Catching the Bug: Ike Eastman Explains His Love of Antelope Hunting
The Eastman name is synonymous with Western big-game hunting. Gordon Eastman, the family patriarch, was an avid hunter and the original pioneer of the outdoor film industry. Through his early productions, he introduced much of America to the excitement of Western big game. He also created an entirely new film genre that modern outdoorsmen continue to enjoy: the hunting film.
Gordon’s son, Mike Eastman, also an accomplished big-game hunter and adventurer, continued his father’s work, founding two iconic hunting magazines: Eastmans’ Hunting Journal in 1987 and Eastmans’ Bowhunting Journal in 2000.
Mike Eastman’s son Ike carries on his family’s legacy of filming, writing about, and participating in fair-chase hunting. Today, Ike Eastman is president of Eastmans’ Publishing Inc. and a skilled Western big-game hunter.
Ike Eastman recently sat down with Evan Hafer on the Free Range American podcast to discuss Eastman’s passion for antelope hunting and why it’s made him the oddball in the family.
“I never got the sheep bug, which is weird,” Eastman said. “I’m the weird one in my family. My brother has the sheep bug. My grandfather had the sheep bug. Their pinnacle, what they strived for, the best thing they could do in their life was kill sheep.”
“I actually love antelope hunting,” Eastman proudly admitted.
“[Antelope] are one of the only North American animals that have not evolved much,” he said, “so they are prehistoric. […] They have an eight-power eye. They have a good sense of smell, plus everything else. You’re hunting them on the face of the moon, pretty much, so there’s not a lot of terrain to break it up. It’s a good time.”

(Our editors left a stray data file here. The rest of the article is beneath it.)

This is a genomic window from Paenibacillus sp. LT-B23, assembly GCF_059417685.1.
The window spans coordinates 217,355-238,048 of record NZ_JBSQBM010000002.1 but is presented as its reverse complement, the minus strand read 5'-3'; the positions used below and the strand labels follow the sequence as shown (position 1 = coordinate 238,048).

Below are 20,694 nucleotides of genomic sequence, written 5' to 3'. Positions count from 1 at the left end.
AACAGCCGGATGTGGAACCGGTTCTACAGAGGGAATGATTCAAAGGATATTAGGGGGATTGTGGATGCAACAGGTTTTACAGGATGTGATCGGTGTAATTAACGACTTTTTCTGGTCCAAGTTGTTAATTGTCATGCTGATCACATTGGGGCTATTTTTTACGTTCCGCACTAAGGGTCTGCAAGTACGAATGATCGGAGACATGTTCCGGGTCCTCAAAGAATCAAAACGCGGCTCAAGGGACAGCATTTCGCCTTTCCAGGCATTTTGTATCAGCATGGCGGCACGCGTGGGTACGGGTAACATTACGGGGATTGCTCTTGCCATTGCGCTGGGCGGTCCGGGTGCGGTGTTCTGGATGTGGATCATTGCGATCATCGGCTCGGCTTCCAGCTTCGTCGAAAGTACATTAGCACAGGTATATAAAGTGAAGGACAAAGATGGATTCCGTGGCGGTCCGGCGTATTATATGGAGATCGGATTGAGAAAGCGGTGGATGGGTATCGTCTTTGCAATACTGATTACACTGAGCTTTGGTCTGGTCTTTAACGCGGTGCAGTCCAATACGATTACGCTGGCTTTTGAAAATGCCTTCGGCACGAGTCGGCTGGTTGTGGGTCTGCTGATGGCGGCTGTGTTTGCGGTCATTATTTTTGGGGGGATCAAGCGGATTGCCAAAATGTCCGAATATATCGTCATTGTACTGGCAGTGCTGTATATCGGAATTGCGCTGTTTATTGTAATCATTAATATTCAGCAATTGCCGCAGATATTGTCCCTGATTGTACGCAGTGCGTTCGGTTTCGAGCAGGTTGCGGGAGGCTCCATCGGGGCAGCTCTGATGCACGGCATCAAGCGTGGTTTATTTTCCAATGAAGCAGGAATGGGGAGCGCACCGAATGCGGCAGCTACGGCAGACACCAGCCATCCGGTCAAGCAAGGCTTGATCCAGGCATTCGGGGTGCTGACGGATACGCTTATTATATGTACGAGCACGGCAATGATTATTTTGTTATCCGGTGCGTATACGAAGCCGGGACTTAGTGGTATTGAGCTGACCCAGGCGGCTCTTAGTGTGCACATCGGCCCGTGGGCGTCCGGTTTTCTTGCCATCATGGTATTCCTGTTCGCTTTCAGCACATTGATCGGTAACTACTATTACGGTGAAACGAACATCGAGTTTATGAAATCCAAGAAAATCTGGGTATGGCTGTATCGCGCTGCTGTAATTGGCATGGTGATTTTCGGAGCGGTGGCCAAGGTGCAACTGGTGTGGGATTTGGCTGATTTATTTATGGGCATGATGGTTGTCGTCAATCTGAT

Eastman also explained how difficult it is to bag a Boone and Crockett antelope.
“In my opinion, it’s one of the coolest things [about antelope hunting],” Eastman said. “When you’re talking about a mediocre elk versus a big elk, you’re talking 20 to 30 inches. There’s a lot of room to go, ‘Well, he’s 27 inches bigger than a mediocre bull.’ When you’re talking about a mediocre antelope versus a trophy antelope, one that goes in the book, you’re talking 2 inches. That’s a 78-inch goat versus an 80-inch goat. With a 78-inch goat, people don’t even pay attention. With an 80-inch goat, now you’ve hit that threshold. Two inches, one on each side, and there are four measurements on each channel. It could be a quarter of an inch on every measurement that takes it from mediocre to Boone and Crockett. I love that.”
Although Eastman has killed his fair share of antelope, he still has goals.
“I have got to kill a Boone and Crockett in Colorado,” he said. “I’ve got one in Wyoming. I’ve killed 10 antelope in Colorado, and I’ve missed Boone and Crockett twice.”
Eastman also believes antelope hunting is the perfect way to introduce beginners to the sport. “Nothing turns a new hunter off faster than taking them on a backcountry, 6-mile death march in 6 inches of snow, and they’re freezing their ass off in a tent all night,” Eastman said. “[With antelope hunting], the weather is usually not bad, so you’re not having to embrace the suck with new hunters.
“The other thing I really love is it is a great place to start hunting because you see tons of animals. It’s a great place to take kids or beginners. You see tons of bucks, and you have lots of opportunities. If you mess one up, it’s okay. We’ll go down the road, and 2 miles later we’ll have another opportunity, and another opportunity, and another opportunity.”
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